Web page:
- - Sunday, July 29, 2018

ANALYSIS/OPINION:

The media and other Trump haters can’t seem to let themselves admit it, but President Trump scored a big victory for the American economy on trade last week. Mr. Trump and the European Union reached a handshake deal that is designed to lower tariffs on both sides of the Atlantic. They agreed to shoot for zero tariffs on both sides of the Atlantic. Sounds like freer and fairer trade to me.

The exact details are still a bit murky, but what we do know is that the EU has pledged to lower its tariffs and other trade barriers on American soybeans, oil and gas, pharmaceutical products and certain manufactured goods. Mr. Trump promised to suspend some of the auto and aluminum and steel tariffs that he was threatening to whack the Eurozone with.

It gets better: The two sides also agreed in principle to find ways to combat “unfair trading practices, including intellectual property theft, forced technology transfers, industrial subsidies and distortions created by state owned enterprises.”

These are the very trade violations that Mr. Trump has been railing against for years — but that no president has done anything about. We don’t engage in these anti-trade activities — Europe does, Japan does and China does. Before Mr. Trump came on the scene most nations denied that this cheating and stealing were even happening.

Any progress in ending these unfair trade practices is an indisputable victory for the United States. Well done, Mr. President. You’ve accomplished something in 18 months that no president has in at least 30 years.

Yet the spin from many of the media and political pundits who spun this story begins by opining that Mr. Trump was the one who blinked here. The Politico story lead was amazing: “Trump Backs Off New Tariffs on EU in Retreat from Trade War.” Bloomberg also described the agreement as a “Trump retreat” and a “victory for the EU.”.

Excuse me. Retreating and backing down is how you describe the losers in a fight. Mr. Trump last week won a first round TKO. It’s like saying Sonny Liston beat Muhammad Ali even though it was Liston sprawled on the tarp.

We have here more evidence that the American president is the master negotiator. In private meetings during the campaign, he often told me that he is not a protectionist and that he wants more trade, but it has to be fair. The objective of his tactics has always been to use the leverage of punitive tariffs to reverse foreign unfair trade laws that discriminate against American companies and workers. He was right that the rest of the world often violates trade agreements with impunity.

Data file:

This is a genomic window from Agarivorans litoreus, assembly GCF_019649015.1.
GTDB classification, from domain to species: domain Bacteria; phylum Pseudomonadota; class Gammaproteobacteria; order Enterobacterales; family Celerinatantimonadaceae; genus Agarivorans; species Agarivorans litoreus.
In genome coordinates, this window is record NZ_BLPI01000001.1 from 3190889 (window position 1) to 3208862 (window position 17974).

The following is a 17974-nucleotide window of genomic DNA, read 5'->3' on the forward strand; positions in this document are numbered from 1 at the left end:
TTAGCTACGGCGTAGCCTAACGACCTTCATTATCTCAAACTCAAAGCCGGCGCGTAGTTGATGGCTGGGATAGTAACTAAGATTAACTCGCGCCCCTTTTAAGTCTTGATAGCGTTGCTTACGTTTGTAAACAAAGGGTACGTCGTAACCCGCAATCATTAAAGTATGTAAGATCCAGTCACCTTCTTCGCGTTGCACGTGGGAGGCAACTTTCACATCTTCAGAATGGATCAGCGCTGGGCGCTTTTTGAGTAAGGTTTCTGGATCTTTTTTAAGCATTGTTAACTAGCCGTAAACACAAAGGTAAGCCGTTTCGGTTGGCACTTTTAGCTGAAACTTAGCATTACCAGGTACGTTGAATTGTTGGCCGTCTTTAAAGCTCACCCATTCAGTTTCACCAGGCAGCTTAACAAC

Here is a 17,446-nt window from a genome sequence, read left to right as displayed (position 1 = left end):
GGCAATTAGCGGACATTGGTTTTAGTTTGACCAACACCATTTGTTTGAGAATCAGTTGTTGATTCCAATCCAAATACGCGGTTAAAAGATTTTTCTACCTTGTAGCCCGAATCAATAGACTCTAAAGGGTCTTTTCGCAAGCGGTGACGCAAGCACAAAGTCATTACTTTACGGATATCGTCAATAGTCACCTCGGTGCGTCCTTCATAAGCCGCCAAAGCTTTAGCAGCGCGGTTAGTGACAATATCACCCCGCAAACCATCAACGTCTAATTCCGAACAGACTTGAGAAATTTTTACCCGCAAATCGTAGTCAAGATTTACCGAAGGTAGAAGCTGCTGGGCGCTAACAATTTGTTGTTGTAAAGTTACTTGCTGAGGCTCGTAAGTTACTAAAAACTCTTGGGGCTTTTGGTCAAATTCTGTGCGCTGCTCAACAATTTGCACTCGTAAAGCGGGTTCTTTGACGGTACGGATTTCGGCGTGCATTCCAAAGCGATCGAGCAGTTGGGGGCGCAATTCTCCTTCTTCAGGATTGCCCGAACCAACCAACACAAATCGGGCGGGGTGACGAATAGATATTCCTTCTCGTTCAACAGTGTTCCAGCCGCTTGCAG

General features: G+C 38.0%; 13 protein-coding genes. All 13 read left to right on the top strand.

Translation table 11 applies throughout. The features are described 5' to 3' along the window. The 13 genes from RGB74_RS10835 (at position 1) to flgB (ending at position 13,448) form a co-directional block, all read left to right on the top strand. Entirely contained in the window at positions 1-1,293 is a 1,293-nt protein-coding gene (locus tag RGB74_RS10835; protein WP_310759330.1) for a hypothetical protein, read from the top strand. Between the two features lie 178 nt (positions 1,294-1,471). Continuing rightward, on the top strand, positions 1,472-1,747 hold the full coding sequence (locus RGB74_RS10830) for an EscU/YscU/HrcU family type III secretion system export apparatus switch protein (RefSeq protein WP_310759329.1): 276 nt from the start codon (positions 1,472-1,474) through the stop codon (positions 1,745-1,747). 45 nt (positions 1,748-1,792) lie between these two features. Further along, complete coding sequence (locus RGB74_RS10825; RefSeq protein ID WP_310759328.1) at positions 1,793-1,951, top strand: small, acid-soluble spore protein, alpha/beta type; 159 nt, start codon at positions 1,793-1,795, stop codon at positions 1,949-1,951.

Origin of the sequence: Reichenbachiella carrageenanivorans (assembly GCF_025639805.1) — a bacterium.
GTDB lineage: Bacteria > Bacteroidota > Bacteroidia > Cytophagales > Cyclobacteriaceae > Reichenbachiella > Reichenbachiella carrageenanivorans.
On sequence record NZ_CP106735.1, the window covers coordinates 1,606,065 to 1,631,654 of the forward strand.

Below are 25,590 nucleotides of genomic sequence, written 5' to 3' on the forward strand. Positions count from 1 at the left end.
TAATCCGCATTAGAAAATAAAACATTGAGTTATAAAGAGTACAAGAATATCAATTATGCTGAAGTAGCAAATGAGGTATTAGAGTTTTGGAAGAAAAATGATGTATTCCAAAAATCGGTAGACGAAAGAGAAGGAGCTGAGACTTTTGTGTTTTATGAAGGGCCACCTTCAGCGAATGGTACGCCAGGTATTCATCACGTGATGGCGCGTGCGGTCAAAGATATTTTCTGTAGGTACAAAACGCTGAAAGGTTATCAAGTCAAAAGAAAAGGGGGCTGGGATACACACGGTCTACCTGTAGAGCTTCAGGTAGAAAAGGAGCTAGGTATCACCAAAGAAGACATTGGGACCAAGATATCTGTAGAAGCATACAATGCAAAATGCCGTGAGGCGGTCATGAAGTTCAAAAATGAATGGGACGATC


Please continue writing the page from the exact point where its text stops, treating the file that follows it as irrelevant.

This is the key point: Mr. Trump’s tariffs are meant to force other countries to lower theirs. It’s a dangerous game for sure, because it can risk a tit-for-tat trade war escalation — as we are now seeing with China. But Mr. Trump has always believed that the United States has the upper hand because of our massive consumer market. He believed that our trading partners would be forced to capitulate sooner rather than later.

What is clear is that he has played the Europeans like a fiddle here. His threat of a 20 percent auto tariff scared the daylights out of the Germans. Those levies could cripple their already struggling economy. Germany sells a lot of Mercedes and BMWs in America. The panic in Berlin is what drove the EU to the bargaining table hat in hand.

Even more masterful was how Mr. Trump got the Europeans to agree to buy more American natural gas. At the start of the NATO summit back on July 11, Mr. Trump slammed Germany for a gas pipeline deal with Russia. He said this would make Europe “captive” to Moscow. The teetotalers were horrified by Mr. Trump’s “undiplomatic” outburst aimed at “one of America’s closest allies.” Yet, a few weeks later the Europeans have agreed to buy more American gas. Is it that hard to connect these dots?

I often disagree with Mr. Trump’s saber-rattling trade antics. But it’s getting harder all the time to find fault with the results. Would the EU agree to such concessions with a namby-pamby President Clinton or Mitt Romney? Doubtful. Many of my most devoted free trade friends groused that Mr. Trump’s strategy couldn’t work because you don’t get to lower tariffs by imposing higher tariffs. Well, it turns out that in the case of the EU they were wrong.

We aren’t out of the trade war fires yet — far from it. But if Mr. Trump can solidify this deal with the Germans, French and the rest of the EU, and get a Mexico free trade deal signed, he can then isolate China as the bad actor on the world stage and force Beijing to stop its half-trillion dollars a year of cheating and stealing.

Does any of this sound like the results of a president who is “retreating?”

• Stephen Moore, a columnist for The Washington Times, is a senior fellow at the Heritage Foundation. He was a senior economic adviser to the Trump campaign.

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